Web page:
As touchscreens brought a revolution to smartphones, Kinect's motion sensing tech changed the way video games are being played. So, what can the Microsoft gadget do for the Windows PC? For sure, it will be about far more than just games.
Get Ready to Connect With Users
Kinect is a peripheral with a pair of video sensors for 3d motion capture of gestures and movements, a microphone to listen to what users say and an SDK for those inputs to be worked into any application you'd care to use. As swiping and pinching is natural on a tablet, waving and pointing could soon be common methods of PC interaction.
Already massive in the entertainment market, selling 18 million to gamers, Kinect offers the chance for developers to do something different. And, with demonstrations that the technology can be embedded into laptops, it could well become a staple part of the PC experience in future. Kiosk systems would become more fun to interact with, browsers could monitor what you're looking at to offer better designed sites, and so on.
So far the likes of Mattel and American Express have come up with some novel first applications, but from business to the consumer space, there is a great deal of room for innovation and invention.
Pointing to the Future?
A Kinect blog is up to show some early examples of what developers, media companies and others are doing. A lot of that early work came from hackers working with the Xbox version with the device offering a "near mode” which sees objects as close as 40 centimeters in front of the sensor; while "far mode" offers improved multi-skeletal tracking that enables control over which user is being tracked by the sensor; plus audio and voice recognition for auditory commands.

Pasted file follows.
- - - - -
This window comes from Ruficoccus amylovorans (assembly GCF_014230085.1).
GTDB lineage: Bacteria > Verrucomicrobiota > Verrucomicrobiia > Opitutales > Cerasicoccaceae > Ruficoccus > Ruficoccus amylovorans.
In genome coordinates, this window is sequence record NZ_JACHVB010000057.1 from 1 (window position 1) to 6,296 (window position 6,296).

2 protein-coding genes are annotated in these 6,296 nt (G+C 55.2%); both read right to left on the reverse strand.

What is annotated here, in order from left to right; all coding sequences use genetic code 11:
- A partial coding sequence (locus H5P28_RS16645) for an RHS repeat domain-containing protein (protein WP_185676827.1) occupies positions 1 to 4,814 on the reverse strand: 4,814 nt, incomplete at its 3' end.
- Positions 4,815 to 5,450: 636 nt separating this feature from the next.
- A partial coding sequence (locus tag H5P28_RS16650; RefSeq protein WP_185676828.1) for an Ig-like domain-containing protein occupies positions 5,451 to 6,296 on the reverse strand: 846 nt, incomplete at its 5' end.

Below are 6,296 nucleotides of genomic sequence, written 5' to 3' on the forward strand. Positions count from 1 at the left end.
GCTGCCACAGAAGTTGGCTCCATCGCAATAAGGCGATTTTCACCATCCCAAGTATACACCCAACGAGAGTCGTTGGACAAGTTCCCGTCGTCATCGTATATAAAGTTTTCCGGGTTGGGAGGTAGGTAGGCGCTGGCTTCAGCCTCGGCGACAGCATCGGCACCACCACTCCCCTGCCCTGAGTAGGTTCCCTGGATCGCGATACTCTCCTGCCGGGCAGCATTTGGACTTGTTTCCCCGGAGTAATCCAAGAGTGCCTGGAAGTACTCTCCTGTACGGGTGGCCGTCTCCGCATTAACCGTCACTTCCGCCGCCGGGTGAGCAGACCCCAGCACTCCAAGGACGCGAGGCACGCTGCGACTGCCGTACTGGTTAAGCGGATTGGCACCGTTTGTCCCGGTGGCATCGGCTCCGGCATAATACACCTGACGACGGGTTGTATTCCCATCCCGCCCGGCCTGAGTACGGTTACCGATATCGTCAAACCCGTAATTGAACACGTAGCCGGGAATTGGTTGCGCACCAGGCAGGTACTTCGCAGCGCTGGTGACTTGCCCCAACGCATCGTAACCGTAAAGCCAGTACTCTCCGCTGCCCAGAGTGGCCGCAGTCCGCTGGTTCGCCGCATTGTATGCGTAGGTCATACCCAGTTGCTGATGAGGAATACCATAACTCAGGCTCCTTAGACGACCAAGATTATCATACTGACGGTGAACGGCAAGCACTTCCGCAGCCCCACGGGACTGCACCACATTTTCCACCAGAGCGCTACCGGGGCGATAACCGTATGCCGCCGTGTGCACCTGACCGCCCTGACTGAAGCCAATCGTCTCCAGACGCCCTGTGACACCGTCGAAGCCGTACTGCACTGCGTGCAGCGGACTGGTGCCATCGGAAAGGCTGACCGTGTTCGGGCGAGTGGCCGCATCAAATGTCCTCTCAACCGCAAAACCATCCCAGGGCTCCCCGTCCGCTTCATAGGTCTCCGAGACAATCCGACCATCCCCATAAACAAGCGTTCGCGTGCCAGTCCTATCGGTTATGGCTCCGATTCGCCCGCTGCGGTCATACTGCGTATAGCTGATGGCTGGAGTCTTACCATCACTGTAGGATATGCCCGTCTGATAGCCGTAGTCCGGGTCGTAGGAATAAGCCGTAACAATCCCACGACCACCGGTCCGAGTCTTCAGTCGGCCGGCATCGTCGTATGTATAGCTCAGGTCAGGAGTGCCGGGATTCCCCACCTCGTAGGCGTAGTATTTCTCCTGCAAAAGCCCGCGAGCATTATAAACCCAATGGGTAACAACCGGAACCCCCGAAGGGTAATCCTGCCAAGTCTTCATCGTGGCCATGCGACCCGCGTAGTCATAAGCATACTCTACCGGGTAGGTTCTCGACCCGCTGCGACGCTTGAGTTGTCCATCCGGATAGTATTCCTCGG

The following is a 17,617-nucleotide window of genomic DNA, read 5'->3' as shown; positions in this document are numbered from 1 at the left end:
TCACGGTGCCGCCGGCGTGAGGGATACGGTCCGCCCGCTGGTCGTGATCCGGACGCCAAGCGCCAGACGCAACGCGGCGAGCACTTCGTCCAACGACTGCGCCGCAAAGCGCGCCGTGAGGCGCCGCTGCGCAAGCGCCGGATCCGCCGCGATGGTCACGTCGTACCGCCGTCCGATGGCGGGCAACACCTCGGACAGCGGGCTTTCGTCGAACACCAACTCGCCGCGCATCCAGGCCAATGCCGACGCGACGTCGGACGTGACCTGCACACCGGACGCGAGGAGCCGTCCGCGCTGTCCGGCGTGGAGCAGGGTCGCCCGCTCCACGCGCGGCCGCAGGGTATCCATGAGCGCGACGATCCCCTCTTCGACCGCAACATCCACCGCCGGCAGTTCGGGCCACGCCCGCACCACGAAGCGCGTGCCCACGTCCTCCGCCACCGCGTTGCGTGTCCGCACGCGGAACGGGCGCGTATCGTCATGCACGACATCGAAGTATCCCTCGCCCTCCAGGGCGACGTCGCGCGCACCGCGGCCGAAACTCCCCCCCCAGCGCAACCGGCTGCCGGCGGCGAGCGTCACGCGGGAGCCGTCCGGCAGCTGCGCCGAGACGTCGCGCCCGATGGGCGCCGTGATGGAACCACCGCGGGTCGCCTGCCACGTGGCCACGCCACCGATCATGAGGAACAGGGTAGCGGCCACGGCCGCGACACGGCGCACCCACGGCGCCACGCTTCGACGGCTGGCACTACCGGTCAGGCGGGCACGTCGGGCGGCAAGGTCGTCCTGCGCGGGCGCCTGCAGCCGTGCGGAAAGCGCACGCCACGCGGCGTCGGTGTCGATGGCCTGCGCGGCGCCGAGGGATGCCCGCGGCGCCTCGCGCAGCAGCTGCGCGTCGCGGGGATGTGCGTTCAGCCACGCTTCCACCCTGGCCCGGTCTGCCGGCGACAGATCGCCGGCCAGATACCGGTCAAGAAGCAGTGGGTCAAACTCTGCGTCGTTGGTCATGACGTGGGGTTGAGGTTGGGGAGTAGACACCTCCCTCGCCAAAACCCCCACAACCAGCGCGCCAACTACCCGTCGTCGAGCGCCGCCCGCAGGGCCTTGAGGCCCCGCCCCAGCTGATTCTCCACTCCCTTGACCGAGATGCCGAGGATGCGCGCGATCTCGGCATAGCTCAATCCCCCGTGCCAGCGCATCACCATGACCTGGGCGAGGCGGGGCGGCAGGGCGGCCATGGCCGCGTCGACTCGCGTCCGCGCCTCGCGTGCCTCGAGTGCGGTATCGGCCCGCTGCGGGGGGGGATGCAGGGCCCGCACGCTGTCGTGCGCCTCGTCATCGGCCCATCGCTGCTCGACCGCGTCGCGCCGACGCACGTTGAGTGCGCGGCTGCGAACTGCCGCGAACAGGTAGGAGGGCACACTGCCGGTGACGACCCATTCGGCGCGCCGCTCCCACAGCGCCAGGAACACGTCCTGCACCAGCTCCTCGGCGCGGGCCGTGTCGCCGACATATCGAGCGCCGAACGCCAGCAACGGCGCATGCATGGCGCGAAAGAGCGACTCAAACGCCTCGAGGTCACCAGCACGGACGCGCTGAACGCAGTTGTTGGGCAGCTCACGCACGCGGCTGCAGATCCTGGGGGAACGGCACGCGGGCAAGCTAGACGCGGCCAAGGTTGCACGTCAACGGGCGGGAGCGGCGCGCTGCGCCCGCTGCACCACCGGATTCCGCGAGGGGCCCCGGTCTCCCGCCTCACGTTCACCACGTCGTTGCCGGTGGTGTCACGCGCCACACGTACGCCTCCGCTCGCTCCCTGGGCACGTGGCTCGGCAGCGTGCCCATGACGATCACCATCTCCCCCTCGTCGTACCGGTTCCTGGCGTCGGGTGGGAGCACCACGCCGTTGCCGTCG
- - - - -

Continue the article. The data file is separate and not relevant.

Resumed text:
The package comes with a commercial-ready installer for a Kinect for Windows runtime and driver components for end-user deployments. At $249, the hardware isn't exactly cheap right now, but if it could be integrated into systems, it could well be set for big things.
Windows 7 and 8 Support
With support for Windows 7 and the Windows 8 developer preview (desktop apps only, no Metro - yet!), Kinect for Windows will also support gesture and voice on Windows Embedded-based devices and will enhance how data is captured and accessed within intelligent systems across manufacturing, retail and many more industries. MSDN is having a Kinect day with details on the latest version of the SDK, with further reading links.
It would be good to see support in the next Office Edition for voice support and could be part of Microsoft's big Windows 8 push later in the year. If the PC is to survive in the battle of the tablets, perhaps Kinect's technology is just one small part of the key, but its what developers do with it that will really matter.
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